Effect of flux composition ratio on the coalescence growth of GaN crystals by the Na-flux method

Effect of flux composition ratio on the coalescence growth of GaN crystals by the Na-flux method

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Optical Materials xxx (2016) 1e4

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Optical Materials journal homepage: www.elsevier.com/locate/optmat

Effect of flux composition ratio on the coalescence growth of GaN crystals by the Na-flux method Masatomo Honjo*, Masayuki Imanishi, Hiroki Imabayashi, Kosuke Nakamura, Kosuke Murakami, Daisuke Matsuo, Mihoko Maruyama, Mamoru Imade, Masashi Yoshimura, Yusuke Mori Division of Electrical, Electronic and Information Engineering, Graduate School of Engineering, Osaka University, 2-1 Yamadaoka, Suita, Osaka, 565-0871, Japan

a r t i c l e i n f o

a b s t r a c t

Article history: Received 29 April 2016 Received in revised form 4 September 2016 Accepted 6 September 2016 Available online xxx

Previously, we demonstrated that the Na-flux coalescence growth technique had high potential for the fabrication of large-diameter, high-quality GaN crystals. This present study investigates the relation between the flux composition (Ga/Na) and void formation in GaN crystals grown by this technique. It was found that void formation decreases with a decrease in the Ga composition of the flux and that stable coalescence with no voids at the GaN grain boundaries occurred for a Ga composition of 15 mol%. Bandedge emission peaks were clearly observed for a crystal grown at 15 mol% Ga composition, while other peaks were hardly observed. © 2016 Elsevier B.V. All rights reserved.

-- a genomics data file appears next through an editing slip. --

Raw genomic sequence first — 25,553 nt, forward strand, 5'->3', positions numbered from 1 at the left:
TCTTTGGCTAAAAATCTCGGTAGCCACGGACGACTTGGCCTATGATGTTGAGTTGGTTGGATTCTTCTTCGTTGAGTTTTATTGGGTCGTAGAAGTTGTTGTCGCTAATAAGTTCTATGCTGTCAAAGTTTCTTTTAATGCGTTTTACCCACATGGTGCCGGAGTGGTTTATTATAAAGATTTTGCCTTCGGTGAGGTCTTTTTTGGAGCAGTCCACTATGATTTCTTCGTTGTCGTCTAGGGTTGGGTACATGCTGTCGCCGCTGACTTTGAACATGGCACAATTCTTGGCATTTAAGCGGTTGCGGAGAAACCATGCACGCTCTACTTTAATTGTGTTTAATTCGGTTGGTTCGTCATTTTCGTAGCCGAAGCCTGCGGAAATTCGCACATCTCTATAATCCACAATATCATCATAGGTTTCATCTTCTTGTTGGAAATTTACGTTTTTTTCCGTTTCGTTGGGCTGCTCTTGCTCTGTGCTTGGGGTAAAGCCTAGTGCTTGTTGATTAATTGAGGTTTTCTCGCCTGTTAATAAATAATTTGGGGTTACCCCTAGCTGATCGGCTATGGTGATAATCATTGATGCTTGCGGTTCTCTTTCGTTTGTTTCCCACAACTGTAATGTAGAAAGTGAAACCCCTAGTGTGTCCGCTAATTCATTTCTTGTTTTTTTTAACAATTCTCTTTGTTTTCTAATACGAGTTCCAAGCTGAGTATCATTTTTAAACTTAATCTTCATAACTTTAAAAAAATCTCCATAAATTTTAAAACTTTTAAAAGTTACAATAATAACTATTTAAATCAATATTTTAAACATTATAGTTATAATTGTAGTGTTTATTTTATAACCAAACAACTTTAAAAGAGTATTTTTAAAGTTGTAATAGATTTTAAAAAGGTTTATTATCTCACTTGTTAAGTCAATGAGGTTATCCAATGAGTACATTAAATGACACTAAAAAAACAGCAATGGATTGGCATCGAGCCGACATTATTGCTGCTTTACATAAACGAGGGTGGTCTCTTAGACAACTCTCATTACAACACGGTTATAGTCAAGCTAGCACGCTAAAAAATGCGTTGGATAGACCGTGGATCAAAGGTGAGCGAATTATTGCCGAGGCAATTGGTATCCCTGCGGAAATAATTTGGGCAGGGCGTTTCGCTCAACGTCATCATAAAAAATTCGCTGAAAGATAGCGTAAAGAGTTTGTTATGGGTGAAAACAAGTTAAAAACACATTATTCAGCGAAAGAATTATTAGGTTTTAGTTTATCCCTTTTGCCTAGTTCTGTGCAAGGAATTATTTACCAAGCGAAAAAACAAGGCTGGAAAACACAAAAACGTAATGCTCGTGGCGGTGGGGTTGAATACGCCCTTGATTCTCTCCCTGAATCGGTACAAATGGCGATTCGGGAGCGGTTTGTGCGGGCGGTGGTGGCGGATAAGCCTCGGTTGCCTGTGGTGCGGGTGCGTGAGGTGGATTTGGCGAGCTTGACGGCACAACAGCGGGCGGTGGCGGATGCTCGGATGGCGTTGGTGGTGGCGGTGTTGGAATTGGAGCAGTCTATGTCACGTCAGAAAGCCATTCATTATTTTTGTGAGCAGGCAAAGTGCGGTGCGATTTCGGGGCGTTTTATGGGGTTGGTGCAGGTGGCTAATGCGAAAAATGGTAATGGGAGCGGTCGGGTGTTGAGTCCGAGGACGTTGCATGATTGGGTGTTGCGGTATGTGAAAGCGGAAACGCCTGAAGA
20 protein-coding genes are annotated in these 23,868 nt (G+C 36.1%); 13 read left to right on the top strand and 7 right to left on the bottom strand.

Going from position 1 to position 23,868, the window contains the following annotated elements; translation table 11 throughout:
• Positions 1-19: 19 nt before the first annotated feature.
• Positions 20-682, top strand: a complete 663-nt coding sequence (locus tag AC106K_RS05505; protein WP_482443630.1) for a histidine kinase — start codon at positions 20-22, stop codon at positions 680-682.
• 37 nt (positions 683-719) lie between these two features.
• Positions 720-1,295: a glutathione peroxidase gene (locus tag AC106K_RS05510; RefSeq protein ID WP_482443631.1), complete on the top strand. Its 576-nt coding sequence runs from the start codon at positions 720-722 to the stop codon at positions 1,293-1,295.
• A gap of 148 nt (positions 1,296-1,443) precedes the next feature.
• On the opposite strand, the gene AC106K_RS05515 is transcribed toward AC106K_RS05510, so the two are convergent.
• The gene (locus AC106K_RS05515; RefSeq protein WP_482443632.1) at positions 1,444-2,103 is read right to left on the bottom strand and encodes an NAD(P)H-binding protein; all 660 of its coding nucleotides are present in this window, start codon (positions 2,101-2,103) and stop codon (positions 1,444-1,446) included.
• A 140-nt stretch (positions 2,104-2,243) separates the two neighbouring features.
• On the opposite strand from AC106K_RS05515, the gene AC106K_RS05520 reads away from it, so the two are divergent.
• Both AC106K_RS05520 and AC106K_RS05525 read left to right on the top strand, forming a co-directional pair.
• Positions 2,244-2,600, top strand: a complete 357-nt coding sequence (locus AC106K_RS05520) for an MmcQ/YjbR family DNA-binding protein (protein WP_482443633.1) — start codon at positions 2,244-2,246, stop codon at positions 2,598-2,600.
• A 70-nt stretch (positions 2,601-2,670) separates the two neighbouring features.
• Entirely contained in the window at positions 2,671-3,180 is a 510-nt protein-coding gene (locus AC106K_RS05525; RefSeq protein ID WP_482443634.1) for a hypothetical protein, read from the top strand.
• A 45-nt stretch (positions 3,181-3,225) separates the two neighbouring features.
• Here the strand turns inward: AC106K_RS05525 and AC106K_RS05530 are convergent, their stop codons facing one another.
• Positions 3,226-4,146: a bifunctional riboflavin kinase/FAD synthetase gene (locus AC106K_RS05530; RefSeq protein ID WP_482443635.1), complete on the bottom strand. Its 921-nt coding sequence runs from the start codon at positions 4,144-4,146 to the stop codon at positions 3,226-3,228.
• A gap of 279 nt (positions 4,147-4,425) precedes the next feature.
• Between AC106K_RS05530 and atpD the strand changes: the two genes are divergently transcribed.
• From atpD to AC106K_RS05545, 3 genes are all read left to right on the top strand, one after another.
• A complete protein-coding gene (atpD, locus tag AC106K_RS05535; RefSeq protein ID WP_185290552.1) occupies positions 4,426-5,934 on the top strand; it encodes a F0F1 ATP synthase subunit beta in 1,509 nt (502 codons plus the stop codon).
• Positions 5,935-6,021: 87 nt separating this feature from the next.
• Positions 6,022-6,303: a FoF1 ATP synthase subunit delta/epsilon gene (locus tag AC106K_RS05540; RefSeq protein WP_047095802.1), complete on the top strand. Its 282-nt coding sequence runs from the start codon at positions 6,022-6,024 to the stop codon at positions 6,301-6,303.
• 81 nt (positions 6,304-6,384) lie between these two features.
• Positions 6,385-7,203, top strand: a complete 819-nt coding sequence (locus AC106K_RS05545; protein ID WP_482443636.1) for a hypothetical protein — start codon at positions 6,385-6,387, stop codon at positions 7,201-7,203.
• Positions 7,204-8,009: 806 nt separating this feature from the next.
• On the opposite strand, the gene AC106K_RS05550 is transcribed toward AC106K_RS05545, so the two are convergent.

Keywords: Gallium nitride Coalescence growth Flux composition Void formation

1. Introduction Large-diameter, high-quality GaN wafers are highly demanded for low-cost and high-performance GaN-based optical and electronic devices such as ultraviolet light-emitting diodes, laser diodes, and high-power and high-frequency transistors [1e4]. GaN bulk crystals are conventionally grown by various methods; hydride vapor phase epitaxy (HVPE) [5,6], high-pressure solution growth [7], ammonothermal growth [8e11], and Na-flux growth [12e21]. HVPE is advantageous for its high growth rate (over 100 mm/h), and GaN substrates produced by this method are now commercially available. However, because this technique fabricates the GaN layers on lattice-mismatched substrates such as sapphire, the high threading-dislocation density (at least 106 cm 2) degrades their efficiency and reliability in optoelectronic devices. In addition, the thermal expansion coefficients differ between the GaN crystals and their underlying substrates, causing severe bowing and bending [6]. In the past decade, we have attempted to produce high-quality GaN crystals by the Na-flux method. In our previous study, we grew